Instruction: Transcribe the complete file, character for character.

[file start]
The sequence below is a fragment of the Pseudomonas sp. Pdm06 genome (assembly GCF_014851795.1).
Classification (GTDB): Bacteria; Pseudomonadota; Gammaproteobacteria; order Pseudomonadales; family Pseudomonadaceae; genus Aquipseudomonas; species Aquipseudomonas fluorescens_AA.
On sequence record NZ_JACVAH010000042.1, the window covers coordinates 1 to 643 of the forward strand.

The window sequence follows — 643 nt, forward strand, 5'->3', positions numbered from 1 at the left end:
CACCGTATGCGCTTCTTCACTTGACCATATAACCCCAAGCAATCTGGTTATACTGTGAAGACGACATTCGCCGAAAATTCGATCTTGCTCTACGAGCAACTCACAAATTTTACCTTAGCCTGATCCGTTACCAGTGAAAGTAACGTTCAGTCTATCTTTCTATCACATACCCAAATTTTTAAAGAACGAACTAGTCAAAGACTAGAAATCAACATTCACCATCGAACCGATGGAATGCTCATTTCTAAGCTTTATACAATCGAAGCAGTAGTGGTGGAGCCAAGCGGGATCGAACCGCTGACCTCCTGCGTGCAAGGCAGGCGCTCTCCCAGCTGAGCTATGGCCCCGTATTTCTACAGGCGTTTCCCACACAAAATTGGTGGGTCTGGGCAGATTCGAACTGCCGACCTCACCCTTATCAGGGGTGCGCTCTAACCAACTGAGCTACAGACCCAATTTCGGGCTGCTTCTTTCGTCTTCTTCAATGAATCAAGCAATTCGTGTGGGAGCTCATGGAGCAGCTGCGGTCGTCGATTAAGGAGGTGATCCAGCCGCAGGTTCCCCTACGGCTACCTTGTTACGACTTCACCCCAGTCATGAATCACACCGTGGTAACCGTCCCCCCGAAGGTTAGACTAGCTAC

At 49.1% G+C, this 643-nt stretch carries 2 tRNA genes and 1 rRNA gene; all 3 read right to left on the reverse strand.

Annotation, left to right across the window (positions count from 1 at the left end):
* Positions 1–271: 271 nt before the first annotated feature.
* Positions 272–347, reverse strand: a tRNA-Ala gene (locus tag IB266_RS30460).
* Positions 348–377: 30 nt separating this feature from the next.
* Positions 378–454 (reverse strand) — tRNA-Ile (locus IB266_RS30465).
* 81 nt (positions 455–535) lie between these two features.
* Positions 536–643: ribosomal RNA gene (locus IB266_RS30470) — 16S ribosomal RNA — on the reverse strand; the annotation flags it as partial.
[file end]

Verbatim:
The sequence below is a fragment of the Pseudomonas sp. Pdm06 genome (assembly GCF_014851795.1).
Classification (GTDB): Bacteria; Pseudomonadota; Gammaproteobacteria; order Pseudomonadales; family Pseudomonadaceae; genus Aquipseudomonas; species Aquipseudomonas fluorescens_AA.
On sequence record NZ_JACVAH010000042.1, the window covers coordinates 1 to 643 of the forward strand.

The window sequence follows — 643 nt, forward strand, 5'->3', positions numbered from 1 at the left end:
CACCGTATGCGCTTCTTCACTTGACCATATAACCCCAAGCAATCTGGTTATACTGTGAAGACGACATTCGCCGAAAATTCGATCTTGCTCTACGAGCAACTCACAAATTTTACCTTAGCCTGATCCGTTACCAGTGAAAGTAACGTTCAGTCTATCTTTCTATCACATACCCAAATTTTTAAAGAACGAACTAGTCAAAGACTAGAAATCAACATTCACCATCGAACCGATGGAATGCTCATTTCTAAGCTTTATACAATCGAAGCAGTAGTGGTGGAGCCAAGCGGGATCGAACCGCTGACCTCCTGCGTGCAAGGCAGGCGCTCTCCCAGCTGAGCTATGGCCCCGTATTTCTACAGGCGTTTCCCACACAAAATTGGTGGGTCTGGGCAGATTCGAACTGCCGACCTCACCCTTATCAGGGGTGCGCTCTAACCAACTGAGCTACAGACCCAATTTCGGGCTGCTTCTTTCGTCTTCTTCAATGAATCAAGCAATTCGTGTGGGAGCTCATGGAGCAGCTGCGGTCGTCGATTAAGGAGGTGATCCAGCCGCAGGTTCCCCTACGGCTACCTTGTTACGACTTCACCCCAGTCATGAATCACACCGTGGTAACCGTCCCCCCGAAGGTTAGACTAGCTAC

At 49.1% G+C, this 643-nt stretch carries 2 tRNA genes and 1 rRNA gene; all 3 read right to left on the reverse strand.

Annotation, left to right across the window (positions count from 1 at the left end):
* Positions 1–271: 271 nt before the first annotated feature.
* Positions 272–347, reverse strand: a tRNA-Ala gene (locus tag IB266_RS30460).
* Positions 348–377: 30 nt separating this feature from the next.
* Positions 378–454 (reverse strand) — tRNA-Ile (locus IB266_RS30465).
* 81 nt (positions 455–535) lie between these two features.
* Positions 536–643: ribosomal RNA gene (locus IB266_RS30470) — 16S ribosomal RNA — on the reverse strand; the annotation flags it as partial.